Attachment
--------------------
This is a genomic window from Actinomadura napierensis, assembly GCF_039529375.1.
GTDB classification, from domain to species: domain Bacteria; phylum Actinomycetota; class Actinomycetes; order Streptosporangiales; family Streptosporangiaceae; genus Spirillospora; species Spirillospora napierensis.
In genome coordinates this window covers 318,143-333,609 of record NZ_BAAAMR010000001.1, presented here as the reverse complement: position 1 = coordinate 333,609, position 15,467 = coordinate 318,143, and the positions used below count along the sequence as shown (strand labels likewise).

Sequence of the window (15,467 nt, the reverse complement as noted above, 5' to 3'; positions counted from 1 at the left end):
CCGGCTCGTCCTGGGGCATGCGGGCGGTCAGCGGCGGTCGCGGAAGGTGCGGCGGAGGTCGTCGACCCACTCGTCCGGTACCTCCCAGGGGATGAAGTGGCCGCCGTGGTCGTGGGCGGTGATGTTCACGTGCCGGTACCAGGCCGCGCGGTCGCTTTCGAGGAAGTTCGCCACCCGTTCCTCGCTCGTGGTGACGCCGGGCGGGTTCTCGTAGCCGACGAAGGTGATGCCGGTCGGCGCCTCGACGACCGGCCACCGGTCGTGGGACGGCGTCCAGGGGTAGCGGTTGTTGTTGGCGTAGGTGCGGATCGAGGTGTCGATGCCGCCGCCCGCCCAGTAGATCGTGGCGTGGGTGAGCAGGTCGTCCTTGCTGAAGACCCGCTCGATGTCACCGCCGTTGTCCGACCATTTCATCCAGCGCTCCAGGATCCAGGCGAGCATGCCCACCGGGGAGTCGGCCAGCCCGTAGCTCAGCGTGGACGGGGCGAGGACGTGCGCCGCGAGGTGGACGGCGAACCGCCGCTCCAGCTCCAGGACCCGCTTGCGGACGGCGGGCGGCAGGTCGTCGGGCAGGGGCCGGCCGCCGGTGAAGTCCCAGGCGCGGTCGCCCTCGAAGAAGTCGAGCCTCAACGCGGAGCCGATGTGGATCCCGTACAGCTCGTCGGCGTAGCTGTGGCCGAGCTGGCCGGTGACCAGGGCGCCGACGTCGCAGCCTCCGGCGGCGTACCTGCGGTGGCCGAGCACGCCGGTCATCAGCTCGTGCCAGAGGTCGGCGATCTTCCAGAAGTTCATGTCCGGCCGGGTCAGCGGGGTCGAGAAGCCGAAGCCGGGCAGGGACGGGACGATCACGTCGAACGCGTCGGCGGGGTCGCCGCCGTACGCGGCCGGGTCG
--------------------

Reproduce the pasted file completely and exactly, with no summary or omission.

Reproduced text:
This is a genomic window from Actinomadura napierensis, assembly GCF_039529375.1.
GTDB classification, from domain to species: domain Bacteria; phylum Actinomycetota; class Actinomycetes; order Streptosporangiales; family Streptosporangiaceae; genus Spirillospora; species Spirillospora napierensis.
In genome coordinates this window covers 318,143-333,609 of record NZ_BAAAMR010000001.1, presented here as the reverse complement: position 1 = coordinate 333,609, position 15,467 = coordinate 318,143, and the positions used below count along the sequence as shown (strand labels likewise).

Sequence of the window (15,467 nt, the reverse complement as noted above, 5' to 3'; positions counted from 1 at the left end):
CCGGCTCGTCCTGGGGCATGCGGGCGGTCAGCGGCGGTCGCGGAAGGTGCGGCGGAGGTCGTCGACCCACTCGTCCGGTACCTCCCAGGGGATGAAGTGGCCGCCGTGGTCGTGGGCGGTGATGTTCACGTGCCGGTACCAGGCCGCGCGGTCGCTTTCGAGGAAGTTCGCCACCCGTTCCTCGCTCGTGGTGACGCCGGGCGGGTTCTCGTAGCCGACGAAGGTGATGCCGGTCGGCGCCTCGACGACCGGCCACCGGTCGTGGGACGGCGTCCAGGGGTAGCGGTTGTTGTTGGCGTAGGTGCGGATCGAGGTGTCGATGCCGCCGCCCGCCCAGTAGATCGTGGCGTGGGTGAGCAGGTCGTCCTTGCTGAAGACCCGCTCGATGTCACCGCCGTTGTCCGACCATTTCATCCAGCGCTCCAGGATCCAGGCGAGCATGCCCACCGGGGAGTCGGCCAGCCCGTAGCTCAGCGTGGACGGGGCGAGGACGTGCGCCGCGAGGTGGACGGCGAACCGCCGCTCCAGCTCCAGGACCCGCTTGCGGACGGCGGGCGGCAGGTCGTCGGGCAGGGGCCGGCCGCCGGTGAAGTCCCAGGCGCGGTCGCCCTCGAAGAAGTCGAGCCTCAACGCGGAGCCGATGTGGATCCCGTACAGCTCGTCGGCGTAGCTGTGGCCGAGCTGGCCGGTGACCAGGGCGCCGACGTCGCAGCCTCCGGCGGCGTACCTGCGGTGGCCGAGCACGCCGGTCATCAGCTCGTGCCAGAGGTCGGCGATCTTCCAGAAGTTCATGTCCGGCCGGGTCAGCGGGGTCGAGAAGCCGAAGCCGGGCAGGGACGGGACGATCACGTCGAACGCGTCGGCGGGGTCGCCGCCGTACGCGGCCGGGTCG